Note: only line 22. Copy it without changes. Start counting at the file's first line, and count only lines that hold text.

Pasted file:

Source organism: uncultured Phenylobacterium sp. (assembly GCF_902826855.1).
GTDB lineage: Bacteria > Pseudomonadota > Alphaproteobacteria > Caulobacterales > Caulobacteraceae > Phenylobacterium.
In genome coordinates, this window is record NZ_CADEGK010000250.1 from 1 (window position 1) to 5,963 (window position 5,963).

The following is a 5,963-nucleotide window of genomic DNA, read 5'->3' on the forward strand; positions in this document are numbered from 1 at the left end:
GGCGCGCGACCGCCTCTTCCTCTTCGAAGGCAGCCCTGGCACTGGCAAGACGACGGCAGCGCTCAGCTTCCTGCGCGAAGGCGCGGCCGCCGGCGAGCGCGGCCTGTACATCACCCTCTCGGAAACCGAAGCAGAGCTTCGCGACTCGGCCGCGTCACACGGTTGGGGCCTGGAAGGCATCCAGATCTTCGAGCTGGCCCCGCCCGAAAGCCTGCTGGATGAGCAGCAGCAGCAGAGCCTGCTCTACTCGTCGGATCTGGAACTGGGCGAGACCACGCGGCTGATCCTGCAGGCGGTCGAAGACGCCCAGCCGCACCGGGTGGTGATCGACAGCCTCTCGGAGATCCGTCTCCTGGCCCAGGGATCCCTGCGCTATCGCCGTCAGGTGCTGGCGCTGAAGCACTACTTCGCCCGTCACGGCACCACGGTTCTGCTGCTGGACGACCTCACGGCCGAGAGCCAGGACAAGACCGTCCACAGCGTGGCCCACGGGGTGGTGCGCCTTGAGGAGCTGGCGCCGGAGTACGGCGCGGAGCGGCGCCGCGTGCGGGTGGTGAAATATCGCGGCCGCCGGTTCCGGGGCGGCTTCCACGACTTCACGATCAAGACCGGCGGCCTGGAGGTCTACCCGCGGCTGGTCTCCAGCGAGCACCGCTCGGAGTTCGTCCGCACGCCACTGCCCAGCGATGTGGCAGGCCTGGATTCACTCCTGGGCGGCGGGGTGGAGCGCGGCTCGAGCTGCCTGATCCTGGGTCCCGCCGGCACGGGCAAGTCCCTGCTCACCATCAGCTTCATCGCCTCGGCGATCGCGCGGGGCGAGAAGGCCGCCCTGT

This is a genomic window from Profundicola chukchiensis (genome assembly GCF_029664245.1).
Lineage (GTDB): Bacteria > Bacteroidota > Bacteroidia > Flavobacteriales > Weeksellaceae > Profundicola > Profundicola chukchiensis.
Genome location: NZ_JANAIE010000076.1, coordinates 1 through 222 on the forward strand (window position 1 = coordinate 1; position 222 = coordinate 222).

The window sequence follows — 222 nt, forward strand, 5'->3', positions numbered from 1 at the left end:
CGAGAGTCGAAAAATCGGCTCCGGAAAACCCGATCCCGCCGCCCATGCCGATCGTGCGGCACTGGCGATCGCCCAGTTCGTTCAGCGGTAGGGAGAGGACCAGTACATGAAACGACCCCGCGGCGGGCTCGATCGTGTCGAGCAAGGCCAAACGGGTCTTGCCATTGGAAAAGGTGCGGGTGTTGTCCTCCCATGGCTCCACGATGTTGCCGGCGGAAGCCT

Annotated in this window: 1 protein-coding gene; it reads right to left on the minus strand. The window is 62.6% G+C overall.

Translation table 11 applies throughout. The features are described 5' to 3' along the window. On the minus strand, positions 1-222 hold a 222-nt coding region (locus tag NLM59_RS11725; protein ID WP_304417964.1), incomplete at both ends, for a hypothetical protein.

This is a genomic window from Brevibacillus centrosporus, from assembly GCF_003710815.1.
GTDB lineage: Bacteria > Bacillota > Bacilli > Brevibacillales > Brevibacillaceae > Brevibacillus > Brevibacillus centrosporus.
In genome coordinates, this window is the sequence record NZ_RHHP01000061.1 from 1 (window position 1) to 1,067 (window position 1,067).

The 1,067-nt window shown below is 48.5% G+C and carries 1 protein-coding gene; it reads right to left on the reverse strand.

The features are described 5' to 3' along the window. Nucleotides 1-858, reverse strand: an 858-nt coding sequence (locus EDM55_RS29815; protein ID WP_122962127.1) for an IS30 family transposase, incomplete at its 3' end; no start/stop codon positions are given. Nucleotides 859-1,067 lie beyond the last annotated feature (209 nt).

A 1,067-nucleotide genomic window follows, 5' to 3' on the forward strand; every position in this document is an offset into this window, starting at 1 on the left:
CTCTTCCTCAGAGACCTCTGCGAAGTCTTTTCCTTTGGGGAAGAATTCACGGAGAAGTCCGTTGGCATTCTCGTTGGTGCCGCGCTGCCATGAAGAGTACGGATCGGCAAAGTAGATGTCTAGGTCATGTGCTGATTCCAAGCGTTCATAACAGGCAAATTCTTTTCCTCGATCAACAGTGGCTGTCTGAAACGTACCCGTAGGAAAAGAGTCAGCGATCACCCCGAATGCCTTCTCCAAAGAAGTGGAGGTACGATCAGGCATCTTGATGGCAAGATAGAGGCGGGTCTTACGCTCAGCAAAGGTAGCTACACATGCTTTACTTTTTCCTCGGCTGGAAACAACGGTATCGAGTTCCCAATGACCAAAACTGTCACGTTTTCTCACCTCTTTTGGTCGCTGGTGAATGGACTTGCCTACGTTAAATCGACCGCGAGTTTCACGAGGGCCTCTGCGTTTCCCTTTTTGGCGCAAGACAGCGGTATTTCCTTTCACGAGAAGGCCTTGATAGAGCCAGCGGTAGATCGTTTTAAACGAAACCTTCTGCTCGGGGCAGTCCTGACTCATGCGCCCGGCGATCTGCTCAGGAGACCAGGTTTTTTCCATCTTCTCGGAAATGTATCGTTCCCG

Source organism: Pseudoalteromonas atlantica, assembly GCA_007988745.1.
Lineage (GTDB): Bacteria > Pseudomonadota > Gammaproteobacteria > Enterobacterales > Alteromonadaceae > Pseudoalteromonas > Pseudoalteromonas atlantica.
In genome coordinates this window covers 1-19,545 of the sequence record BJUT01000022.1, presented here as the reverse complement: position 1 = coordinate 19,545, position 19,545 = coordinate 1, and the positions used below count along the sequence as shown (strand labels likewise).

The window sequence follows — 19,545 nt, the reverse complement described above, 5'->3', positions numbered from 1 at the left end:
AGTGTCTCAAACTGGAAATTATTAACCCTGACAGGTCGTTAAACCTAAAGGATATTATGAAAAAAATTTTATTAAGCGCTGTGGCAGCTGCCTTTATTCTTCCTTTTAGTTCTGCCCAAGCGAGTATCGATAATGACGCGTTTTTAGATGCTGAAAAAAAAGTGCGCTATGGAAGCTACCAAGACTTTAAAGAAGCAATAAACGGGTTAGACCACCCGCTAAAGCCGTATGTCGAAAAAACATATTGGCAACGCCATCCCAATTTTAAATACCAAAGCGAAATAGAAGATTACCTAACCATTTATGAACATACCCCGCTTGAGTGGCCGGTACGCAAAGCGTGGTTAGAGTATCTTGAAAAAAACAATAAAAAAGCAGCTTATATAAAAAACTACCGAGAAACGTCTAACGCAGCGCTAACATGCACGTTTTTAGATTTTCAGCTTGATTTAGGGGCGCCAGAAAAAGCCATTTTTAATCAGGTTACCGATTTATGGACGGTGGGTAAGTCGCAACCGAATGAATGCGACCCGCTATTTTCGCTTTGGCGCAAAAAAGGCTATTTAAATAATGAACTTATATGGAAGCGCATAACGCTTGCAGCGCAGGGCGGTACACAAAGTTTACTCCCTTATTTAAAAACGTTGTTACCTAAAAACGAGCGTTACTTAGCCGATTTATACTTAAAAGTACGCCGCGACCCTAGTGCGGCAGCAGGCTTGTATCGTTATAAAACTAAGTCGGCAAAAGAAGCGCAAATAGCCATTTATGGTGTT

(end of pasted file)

In genome coordinates this window covers 1-19,545 of the sequence record BJUT01000022.1, presented here as the reverse complement: position 1 = coordinate 19,545, position 19,545 = coordinate 1, and the positions used below count along the sequence as shown (strand labels likewise).